Swish, open kitchen styled restaurant and Manchester's only Michelin starred restaurant (2020)
Mana is the first restaurant in Manchester to be decorated with a Michelin star (2020). It opened in June 2018 under the helmsmanship of head chef Simon Martin who gained experience previously at Noma, Restaurant Gordon Ramsay and The Chester Grosvenor. This is a stylish restaurant with a large, open kitchen and I was pleased to see the Head chef not only in post, but also happy to interact with his diners – something that is commonplace at many European 3 Michelin starred restaurants but slightly more difficult to come by in the UK for some reason. This was an elaborate and intricate dining experience with some great moments. It is hard to reserve owing to its popularity and is ideally suited for people wishing to treat their other halves for a romantic occasion.
This was probably one of the hardest restaurants to finally get a table at so I was already intrigued to look at the fanfare. Atmospherics-wise, this the space inside is large with electronic music playing through and not many changes required on table covers post lockdown as it already was spacious enough.
First to arrive was bread which was 48 hour proved sourdough bread with own cultured butter – this had a wonderful crust and light crunch with soft bread and was frankly gorgeous. Mushroom on toast with M25 Shrenki caviar was an absolutely delightful texture of toast with the smooth mushroom purée (albeit it a little faint) but the salt from caviar and floral notes added a pleasant, aromatic finish. Devon blue mussel was next which was a superbly fresh, soft, intestine take as the mussel had been prior removed and turned into a mouse and placed back in, served warm with gentle black garlic. Very well balanced and beautiful essence of the sea.
Beef with pork (nice and sweet) and aged beef charcuterie was a delicate offering served with langoustine on the side that came with spruce and cured egg yolk. This was an extremely plump and sweet langoustine, so top marks here. Japanese custard, nettles with raw caramelised scallop was utter Unami. An oily and rich dish with crunch coming from the fried nettles and the smoked eel was well done.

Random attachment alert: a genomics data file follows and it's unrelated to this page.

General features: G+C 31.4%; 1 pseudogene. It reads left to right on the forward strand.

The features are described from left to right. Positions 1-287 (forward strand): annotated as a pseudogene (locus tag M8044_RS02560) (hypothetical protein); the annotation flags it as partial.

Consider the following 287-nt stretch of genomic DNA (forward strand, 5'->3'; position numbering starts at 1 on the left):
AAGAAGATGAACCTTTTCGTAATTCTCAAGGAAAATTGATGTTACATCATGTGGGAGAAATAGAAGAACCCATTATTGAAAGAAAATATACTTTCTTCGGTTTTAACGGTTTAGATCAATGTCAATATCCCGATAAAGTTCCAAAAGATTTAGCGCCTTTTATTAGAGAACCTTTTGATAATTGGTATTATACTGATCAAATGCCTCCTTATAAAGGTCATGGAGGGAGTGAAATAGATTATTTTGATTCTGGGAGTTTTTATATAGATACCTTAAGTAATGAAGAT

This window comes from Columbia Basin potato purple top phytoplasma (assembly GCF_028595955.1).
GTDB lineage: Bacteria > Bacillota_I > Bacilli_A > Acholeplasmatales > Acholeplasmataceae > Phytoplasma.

An interlude of tomato sorbet in broth with British jalapeno heat was subdued in the mind from the cold of the sorbet and refreshing. Inoculated grain sauce covering onions and roses grown in Daresbury produced sweet onions with a good streak of umami throughout.
Goosnargh duck slowly baked with artichoke & bread sauce with artichoke leaf was a very supple duck, well-rendered fat and lashings of umami again with the accompanying sauce which was never going to go down badly. A herbal & aromatic relief provided from sprinkling on the top lemon thyme and this was a knock-out dish. Beef and camomile tea stirred with bouquet garnet was a particularly nice touch and reminded me of my many garnets that I had to prepare during my cooking courses.
Guernsey ice cream with marigold, honey and made with plum seed that actually has cyanide but taken out was thankfully very good. The dairy, was smooth, with a touch of savoury in the mix as well. Apple pie made with fermented brown butter and custard foam was very sour and not my cup of tea sadly. Not even the sweet from the apple could balance it. The apple texture and base were wonderful but overtly salty and sour custard was almost impossible to enjoy.
It’s worth reflecting on what I really enjoyed about this experience: not being asked how everything is in between each course unnecessarily (I and many people will say if not); the executive chef visiting each table and whilst there was strong creativity and presentation here, most flavours were very good.
Although I was initially charged £140 for the experience, I was sure that wasn’t quite right from the booking and a mistake was acknowledged and the lunch set menu was £65 (check your bills always!). Once rectified, I think this is extremely good value for money for the creative skill and efforts gone in. I have no doubt you may not be this lucky by the time you read this post-more lockdowns and the industry strives to get back into making ends meet more – it is simply bound to have the result of rising menu prices everywhere to survive is my instinct. That said, if you can make it here, I doubt you will be disappointed on any level.
Food Grade: 85%
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